Fleet air arm Museum, Carrier Experience
Royal Navy mannequins do things inside the Island – part of the Carrier Experience

The Fleet Air Arm Museum says that, “The aircraft carrier experience was created with the intention of showing naval aircraft in their natural home, the aircraft carrier.”  Hmm.  Given that statement, the history of Royal Navy aircraft carriers, and assuming that these highly expensive bits of kit are still considered necessary in our ever-shrinking world, it is kind of surprising that Her Majesty’s Government decided the Royal Navy could rub along without one for a decade or so.  The last fixed-wing aircraft to take off from a British carrier did so in November 2010 and the ship, HMS Ark Royal, was decommissioned in March 2011.  Two new carriers, HMS Queen Elizabeth and HMS Prince of Wales, are due to be operational by 2020.  It takes between 5 and 9 years to build an aircraft carrier.  Is it not comforting that we pay for minds so bright they accurately predicted that aircraft carriers would become surplus to requirements in 2011, but that changing circumstances would mean they will be needed again by 2020?  Only a cynic would suggest that this is either a colossal bungle in defence planning, if carriers are needed, or a colossal waste of money if they’re not.  Meanwhile, the only aircraft the Fleet Air Arm can operate at sea are helicopters.

Fleet air arm Museum, Concorde 002's cockpit
Concorde 002’s cockpit. Grainy isn’t it?

Among the twenty one unique aircraft in the museum’s possession is Concorde 002, the first British prototype of this fabulous airliner, worthy of the word ‘iconic’.  Not without reason – and I certainly can’t tell you – few people are aware of Concorde’s close association with the Fleet Air Arm – but who cares?  Only 20 Concordes, a joint venture between Britain and France which began in 1962, were ever built. Concorde 002 first flew in 1969 and last flew in 1976.  It achieved a maximum speed of Mach 2.05, roughly 1,350 mph. Outside, it is so graceful; inside it is unexpectedly, but unsurprisingly, small – and basic.  I assume the passenger versions were rather better fitted out, but imagine it would still be buttock-rubbingly cosy in the cabin.  The first commercial flight of Concorde took place on 21st January 1976 when Concordes operated by British Airways and Air France flew from London Heathrow to Bahrain and Paris-Charles de Gaulle to Rio de Janeiro.  The first flight to the USA was on 24th May 1976 to Washington: it took 3½ hours; today’s normal non-stop flight time, in a Boeing 747 for example, is 7–8 hours. The fastest transatlantic Concorde crossing was 2 hours 52 minutes on 7th February 1996 from New York to London.  The last commercial flight was in 2003.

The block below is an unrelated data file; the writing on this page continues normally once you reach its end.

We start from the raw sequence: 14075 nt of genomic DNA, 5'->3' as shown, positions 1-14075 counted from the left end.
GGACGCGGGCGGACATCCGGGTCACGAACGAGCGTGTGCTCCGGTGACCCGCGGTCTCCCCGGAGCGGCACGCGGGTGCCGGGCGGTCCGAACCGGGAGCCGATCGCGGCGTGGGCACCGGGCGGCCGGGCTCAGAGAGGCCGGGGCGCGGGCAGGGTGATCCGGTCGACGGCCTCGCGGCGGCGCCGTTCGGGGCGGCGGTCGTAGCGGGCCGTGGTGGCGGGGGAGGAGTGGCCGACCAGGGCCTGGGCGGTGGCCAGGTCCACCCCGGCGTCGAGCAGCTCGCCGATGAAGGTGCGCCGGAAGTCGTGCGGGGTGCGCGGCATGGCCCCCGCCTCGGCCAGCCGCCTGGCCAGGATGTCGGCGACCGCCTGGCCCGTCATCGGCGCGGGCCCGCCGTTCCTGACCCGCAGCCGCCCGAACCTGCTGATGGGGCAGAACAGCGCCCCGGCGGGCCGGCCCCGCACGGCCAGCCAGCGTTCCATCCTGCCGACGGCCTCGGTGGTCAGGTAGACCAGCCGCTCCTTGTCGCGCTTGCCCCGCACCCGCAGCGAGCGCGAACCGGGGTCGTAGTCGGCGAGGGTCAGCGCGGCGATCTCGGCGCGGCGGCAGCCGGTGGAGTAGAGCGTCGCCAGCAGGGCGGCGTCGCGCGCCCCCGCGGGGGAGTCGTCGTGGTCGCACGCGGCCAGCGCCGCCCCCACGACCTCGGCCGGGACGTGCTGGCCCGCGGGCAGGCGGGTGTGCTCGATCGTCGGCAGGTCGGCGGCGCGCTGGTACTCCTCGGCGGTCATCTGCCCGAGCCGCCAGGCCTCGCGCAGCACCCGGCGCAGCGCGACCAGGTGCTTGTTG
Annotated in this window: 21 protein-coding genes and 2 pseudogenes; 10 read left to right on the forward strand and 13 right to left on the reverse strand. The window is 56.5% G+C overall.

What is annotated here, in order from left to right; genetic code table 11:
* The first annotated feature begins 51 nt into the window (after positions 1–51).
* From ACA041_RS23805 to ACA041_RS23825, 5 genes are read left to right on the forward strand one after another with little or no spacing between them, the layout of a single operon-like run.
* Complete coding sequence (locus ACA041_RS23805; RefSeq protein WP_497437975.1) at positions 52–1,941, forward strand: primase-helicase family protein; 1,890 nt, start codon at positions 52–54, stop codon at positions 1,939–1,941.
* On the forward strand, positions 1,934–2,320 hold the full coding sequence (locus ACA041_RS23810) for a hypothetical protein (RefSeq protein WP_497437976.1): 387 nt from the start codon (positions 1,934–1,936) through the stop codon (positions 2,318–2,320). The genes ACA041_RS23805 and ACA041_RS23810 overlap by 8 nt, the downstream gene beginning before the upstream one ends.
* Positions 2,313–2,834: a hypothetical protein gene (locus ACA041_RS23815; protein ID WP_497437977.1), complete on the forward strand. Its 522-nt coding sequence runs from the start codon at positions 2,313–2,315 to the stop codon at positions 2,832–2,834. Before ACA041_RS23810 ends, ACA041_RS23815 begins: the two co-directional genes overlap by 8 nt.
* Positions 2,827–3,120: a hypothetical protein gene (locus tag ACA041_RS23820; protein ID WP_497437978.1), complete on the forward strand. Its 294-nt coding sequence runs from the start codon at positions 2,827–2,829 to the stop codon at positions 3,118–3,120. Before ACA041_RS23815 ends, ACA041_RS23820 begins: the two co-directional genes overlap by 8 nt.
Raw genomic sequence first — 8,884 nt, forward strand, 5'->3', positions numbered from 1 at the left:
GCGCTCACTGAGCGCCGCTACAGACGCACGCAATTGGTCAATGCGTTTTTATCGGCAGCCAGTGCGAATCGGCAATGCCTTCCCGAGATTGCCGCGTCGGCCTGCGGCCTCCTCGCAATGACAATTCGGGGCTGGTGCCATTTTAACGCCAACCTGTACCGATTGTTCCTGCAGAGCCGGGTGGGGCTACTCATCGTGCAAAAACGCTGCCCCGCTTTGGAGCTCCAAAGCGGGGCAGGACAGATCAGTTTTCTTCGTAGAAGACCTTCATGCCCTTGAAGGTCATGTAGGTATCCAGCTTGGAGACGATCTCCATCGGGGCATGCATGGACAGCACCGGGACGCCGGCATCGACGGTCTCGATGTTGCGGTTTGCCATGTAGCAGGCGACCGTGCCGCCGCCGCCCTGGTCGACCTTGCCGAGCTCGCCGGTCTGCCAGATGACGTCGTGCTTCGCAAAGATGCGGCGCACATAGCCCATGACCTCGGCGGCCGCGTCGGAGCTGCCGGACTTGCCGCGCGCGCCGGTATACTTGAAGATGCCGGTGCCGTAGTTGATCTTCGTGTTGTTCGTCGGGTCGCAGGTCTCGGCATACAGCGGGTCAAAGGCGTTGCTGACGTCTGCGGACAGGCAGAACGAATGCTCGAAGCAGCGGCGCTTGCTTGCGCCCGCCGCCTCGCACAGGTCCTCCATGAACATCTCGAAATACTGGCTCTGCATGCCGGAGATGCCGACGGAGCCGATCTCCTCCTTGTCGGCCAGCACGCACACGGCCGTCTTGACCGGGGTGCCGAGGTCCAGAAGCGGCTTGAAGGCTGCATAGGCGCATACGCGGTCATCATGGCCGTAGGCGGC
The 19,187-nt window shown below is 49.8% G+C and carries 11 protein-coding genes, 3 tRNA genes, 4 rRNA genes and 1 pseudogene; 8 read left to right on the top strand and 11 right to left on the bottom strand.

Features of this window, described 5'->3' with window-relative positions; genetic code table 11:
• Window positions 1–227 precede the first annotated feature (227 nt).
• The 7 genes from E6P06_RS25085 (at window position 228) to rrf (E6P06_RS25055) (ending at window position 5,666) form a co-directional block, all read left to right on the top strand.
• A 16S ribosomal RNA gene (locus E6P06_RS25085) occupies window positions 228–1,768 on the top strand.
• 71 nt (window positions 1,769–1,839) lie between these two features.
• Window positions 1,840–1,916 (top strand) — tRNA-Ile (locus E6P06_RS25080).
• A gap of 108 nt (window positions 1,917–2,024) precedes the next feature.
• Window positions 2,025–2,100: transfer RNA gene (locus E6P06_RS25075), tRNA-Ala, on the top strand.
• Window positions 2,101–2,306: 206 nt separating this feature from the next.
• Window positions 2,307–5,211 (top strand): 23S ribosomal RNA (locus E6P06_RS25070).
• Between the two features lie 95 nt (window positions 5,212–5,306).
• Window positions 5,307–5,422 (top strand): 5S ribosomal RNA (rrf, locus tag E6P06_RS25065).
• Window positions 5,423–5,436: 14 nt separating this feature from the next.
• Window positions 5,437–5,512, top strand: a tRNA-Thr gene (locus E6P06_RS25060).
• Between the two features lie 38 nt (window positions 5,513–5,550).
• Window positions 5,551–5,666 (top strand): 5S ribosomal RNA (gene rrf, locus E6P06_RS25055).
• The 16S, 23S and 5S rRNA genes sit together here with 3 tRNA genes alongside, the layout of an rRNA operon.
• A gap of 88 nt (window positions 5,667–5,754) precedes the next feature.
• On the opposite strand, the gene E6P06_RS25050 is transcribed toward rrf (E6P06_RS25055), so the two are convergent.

I met a Concorde pilot once; he had a collection of little plastic aeroplanes in his office.

Fleet Air Arm, Hawker P1127
Hawker P1127 dating from 1963 – the forerunner of the Harrier vertical take-off ‘jump jet’
Fleet Air Arm, British Aerospace Sea Harrier
British Aerospace Sea Harrier on the runway at RNAS Yeovilton, snapped through a window.
Fleet Air Arm, Falklands War
The Falklands exhibition includes part of an Israeli-manufactured Argentinean aircraft that had been shot down and a quantity of kit captured from Argentinean troops, some of which were as young as 15 or 16. This case includes cooking equipment, rations, a radio, gas mask and a tin helmet – probably ex-US forces.
Fleet air Arm, Sopwith Pup
Sopwith Pup replica, built in 1983. The Pup was a single-seater fighter that came into service in 1916 but was outclassed by the end of 1917. It was great for landing and taking off from aircraft carriers, apparently.
Fleet Air Arm, Westland Whirlwind HAS7
Westland Whirlwind HAS7 helicopter, built at Yeovil in 1957 – one of many helicopters on display, including an exhibition highlighting the Royal Navy’s search and rescue role.
Fleet air arm, Grumman Martlet AL246
Grumman Martlet AL246 – an American fighter, one of a batch originally ordered by the French Navy but diverted to Britain after the fall of France in 1940. This particular aircraft spent most of its operational life in Scotland.
Fleet Air Arm, Westland Sea King
A pair of operational Merlin helicopters, snapped on the runway at RNAS Yeovilton.
Fleet Air Arm, Fairey Swordfish II